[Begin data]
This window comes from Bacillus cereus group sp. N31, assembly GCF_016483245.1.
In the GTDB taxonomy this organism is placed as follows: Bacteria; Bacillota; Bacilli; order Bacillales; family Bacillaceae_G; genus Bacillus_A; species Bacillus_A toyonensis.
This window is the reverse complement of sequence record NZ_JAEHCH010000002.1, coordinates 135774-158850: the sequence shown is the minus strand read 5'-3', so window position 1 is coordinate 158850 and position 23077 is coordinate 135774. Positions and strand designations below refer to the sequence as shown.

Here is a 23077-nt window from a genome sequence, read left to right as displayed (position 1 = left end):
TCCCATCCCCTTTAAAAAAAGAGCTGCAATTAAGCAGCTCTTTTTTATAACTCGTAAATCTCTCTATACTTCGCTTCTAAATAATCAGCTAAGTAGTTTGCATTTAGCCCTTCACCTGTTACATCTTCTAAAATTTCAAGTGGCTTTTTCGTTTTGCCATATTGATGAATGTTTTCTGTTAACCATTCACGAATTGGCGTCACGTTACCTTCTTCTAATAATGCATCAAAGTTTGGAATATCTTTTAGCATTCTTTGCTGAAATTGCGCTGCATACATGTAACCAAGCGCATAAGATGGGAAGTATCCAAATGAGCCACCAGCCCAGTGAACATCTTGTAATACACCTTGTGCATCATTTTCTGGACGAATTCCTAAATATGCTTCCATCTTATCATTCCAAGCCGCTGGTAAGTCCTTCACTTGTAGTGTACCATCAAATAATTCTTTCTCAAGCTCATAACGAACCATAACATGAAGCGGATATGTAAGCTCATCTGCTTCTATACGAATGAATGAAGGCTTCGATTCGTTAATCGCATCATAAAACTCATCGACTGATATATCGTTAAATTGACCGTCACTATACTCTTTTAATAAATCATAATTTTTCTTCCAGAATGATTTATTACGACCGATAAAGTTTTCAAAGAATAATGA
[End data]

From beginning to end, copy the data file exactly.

This window comes from Bacillus cereus group sp. N31, assembly GCF_016483245.1.
In the GTDB taxonomy this organism is placed as follows: Bacteria; Bacillota; Bacilli; order Bacillales; family Bacillaceae_G; genus Bacillus_A; species Bacillus_A toyonensis.
This window is the reverse complement of sequence record NZ_JAEHCH010000002.1, coordinates 135774-158850: the sequence shown is the minus strand read 5'-3', so window position 1 is coordinate 158850 and position 23077 is coordinate 135774. Positions and strand designations below refer to the sequence as shown.

Here is a 23077-nt window from a genome sequence, read left to right as displayed (position 1 = left end):
TCCCATCCCCTTTAAAAAAAGAGCTGCAATTAAGCAGCTCTTTTTTATAACTCGTAAATCTCTCTATACTTCGCTTCTAAATAATCAGCTAAGTAGTTTGCATTTAGCCCTTCACCTGTTACATCTTCTAAAATTTCAAGTGGCTTTTTCGTTTTGCCATATTGATGAATGTTTTCTGTTAACCATTCACGAATTGGCGTCACGTTACCTTCTTCTAATAATGCATCAAAGTTTGGAATATCTTTTAGCATTCTTTGCTGAAATTGCGCTGCATACATGTAACCAAGCGCATAAGATGGGAAGTATCCAAATGAGCCACCAGCCCAGTGAACATCTTGTAATACACCTTGTGCATCATTTTCTGGACGAATTCCTAAATATGCTTCCATCTTATCATTCCAAGCCGCTGGTAAGTCCTTCACTTGTAGTGTACCATCAAATAATTCTTTCTCAAGCTCATAACGAACCATAACATGAAGCGGATATGTAAGCTCATCTGCTTCTATACGAATGAATGAAGGCTTCGATTCGTTAATCGCATCATAAAACTCATCGACTGATATATCGTTAAATTGACCGTCACTATACTCTTTTAATAAATCATAATTTTTCTTCCAGAATGATTTATTACGACCGATAAAGTTTTCAAAGAATAATGA